Or more precisely, Jewish in relation to an ethnic people group. While it is clear there is a religion identified as Judaism, there are many who, despite observance or non observance to Judaism, claim to be Jewish. In fact, the Law of Return established by Israel in 1948 states that anyone who has a Jewish grandparent is eligible to make Aliyah (move to Israel with immediate Israeli citizenship). What is fascinating, however, is that despite this reliance on an ancestral relationship, Aliyah is also available to those who convert with a qualified Orthodox Jewish Beis Din (Jewish religious court). This is a marriage of religious and cultural perception. Further, in Israel, there is no distinction between being a Jew and being an Israeli, at least according to the Israelis interviewed in Jerusalem during my pluralistic Birthright trip. Thus, all Jews are Israelis, which gives a nationalistic sense but also marries to the concept of Israel being the national home of the Jewish people.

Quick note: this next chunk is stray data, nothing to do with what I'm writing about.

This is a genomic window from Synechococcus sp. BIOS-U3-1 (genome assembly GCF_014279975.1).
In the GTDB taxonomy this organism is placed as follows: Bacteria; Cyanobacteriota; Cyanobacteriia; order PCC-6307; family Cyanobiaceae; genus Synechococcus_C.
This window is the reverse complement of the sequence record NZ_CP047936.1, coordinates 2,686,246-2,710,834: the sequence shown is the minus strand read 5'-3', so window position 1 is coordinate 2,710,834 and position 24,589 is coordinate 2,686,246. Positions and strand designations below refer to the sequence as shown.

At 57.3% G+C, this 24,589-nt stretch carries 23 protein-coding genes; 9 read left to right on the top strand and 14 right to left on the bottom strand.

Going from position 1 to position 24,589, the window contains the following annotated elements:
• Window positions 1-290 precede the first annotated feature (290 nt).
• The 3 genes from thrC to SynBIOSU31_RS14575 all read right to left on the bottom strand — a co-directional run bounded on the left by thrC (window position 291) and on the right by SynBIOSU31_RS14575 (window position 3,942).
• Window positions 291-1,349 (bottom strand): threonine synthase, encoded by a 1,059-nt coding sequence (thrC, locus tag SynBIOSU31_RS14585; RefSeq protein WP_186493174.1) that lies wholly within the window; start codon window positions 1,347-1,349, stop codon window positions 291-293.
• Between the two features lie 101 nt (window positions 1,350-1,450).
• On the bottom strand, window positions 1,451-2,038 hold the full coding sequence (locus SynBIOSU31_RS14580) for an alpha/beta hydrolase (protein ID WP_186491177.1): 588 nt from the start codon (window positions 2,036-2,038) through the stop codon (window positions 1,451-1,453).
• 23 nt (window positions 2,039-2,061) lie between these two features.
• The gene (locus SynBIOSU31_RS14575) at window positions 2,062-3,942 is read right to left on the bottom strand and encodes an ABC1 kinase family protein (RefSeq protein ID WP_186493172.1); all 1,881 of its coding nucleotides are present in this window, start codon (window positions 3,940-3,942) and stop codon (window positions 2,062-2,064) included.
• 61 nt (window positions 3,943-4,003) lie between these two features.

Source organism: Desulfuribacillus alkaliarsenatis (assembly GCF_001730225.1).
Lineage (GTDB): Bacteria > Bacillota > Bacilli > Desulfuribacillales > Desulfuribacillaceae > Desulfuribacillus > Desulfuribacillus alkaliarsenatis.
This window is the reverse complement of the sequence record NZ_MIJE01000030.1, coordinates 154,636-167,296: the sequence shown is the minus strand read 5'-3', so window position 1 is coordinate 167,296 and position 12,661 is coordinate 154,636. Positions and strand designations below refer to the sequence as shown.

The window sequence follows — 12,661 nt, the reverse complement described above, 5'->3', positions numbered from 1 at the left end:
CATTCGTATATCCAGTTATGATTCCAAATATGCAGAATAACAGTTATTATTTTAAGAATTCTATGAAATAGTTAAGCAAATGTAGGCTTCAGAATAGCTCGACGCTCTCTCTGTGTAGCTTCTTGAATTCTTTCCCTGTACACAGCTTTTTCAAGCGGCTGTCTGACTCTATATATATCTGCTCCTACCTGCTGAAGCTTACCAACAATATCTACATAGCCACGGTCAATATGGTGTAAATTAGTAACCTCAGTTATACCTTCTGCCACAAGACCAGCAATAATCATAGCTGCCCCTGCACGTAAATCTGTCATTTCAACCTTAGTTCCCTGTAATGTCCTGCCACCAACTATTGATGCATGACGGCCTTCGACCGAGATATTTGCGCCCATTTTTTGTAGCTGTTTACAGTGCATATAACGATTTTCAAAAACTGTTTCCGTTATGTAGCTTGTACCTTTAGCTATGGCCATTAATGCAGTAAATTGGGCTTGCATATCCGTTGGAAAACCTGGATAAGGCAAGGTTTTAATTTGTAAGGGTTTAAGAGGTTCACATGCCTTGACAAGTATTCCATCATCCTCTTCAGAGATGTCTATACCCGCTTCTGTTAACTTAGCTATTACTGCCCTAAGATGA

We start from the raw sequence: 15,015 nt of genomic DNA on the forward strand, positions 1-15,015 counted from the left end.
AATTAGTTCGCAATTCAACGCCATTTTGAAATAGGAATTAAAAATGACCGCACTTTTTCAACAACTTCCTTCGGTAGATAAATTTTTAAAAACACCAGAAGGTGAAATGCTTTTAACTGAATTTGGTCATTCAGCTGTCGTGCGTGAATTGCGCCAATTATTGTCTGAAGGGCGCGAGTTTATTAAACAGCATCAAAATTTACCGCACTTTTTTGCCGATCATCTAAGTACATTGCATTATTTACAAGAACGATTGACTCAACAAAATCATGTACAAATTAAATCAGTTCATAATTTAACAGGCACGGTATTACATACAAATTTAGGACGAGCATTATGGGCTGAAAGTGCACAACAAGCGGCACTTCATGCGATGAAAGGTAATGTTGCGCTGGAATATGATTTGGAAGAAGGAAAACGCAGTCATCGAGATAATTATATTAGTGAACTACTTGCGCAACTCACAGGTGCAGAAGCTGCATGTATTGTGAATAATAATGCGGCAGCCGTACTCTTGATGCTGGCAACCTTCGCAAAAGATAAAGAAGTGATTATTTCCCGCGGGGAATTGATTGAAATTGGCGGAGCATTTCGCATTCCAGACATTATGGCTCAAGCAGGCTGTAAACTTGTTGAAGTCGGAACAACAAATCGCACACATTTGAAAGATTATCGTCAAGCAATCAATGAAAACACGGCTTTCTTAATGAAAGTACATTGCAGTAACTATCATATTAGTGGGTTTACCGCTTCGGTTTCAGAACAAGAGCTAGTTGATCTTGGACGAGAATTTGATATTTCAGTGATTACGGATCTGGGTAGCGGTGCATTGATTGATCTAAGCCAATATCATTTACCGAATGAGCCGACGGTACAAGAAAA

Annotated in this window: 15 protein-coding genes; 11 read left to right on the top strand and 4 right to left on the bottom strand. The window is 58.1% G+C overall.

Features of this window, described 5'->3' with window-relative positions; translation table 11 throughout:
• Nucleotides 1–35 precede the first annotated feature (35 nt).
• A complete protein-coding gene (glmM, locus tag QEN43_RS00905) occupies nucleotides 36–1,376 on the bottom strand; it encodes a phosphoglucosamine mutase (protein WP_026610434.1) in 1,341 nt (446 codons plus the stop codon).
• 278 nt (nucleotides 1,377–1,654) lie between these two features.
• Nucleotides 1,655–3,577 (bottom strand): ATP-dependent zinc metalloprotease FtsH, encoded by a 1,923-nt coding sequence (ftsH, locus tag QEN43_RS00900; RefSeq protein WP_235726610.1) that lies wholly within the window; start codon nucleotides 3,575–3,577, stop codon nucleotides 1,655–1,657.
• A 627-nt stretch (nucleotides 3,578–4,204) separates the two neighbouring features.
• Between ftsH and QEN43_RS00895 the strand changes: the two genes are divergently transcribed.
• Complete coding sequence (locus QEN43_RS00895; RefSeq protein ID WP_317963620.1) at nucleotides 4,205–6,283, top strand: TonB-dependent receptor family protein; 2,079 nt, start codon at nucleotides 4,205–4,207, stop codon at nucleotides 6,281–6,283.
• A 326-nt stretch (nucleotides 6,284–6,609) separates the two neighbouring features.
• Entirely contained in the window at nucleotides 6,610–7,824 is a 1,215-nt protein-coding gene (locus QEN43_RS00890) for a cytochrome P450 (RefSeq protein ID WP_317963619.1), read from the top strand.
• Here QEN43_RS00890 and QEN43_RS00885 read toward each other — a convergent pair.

An Alternative Perspective
Judaism as a religion severely limits the conversation and discredits efforts against antisemitism. Judaism as a ethno-cultural people group validates efforts against hate crimes and supports those who identify as Jewish, especially non-religious Israelis (which are no doubt Jews according to not only their own self-identification but also the governmental authority). Yet, despite this dichotomy, there exists both a religious group that identifies as Jewish (not just Orthodox Jews but also non, and un, Orthodox Jews) as well as a ethno-cultural people that identify as Jewish.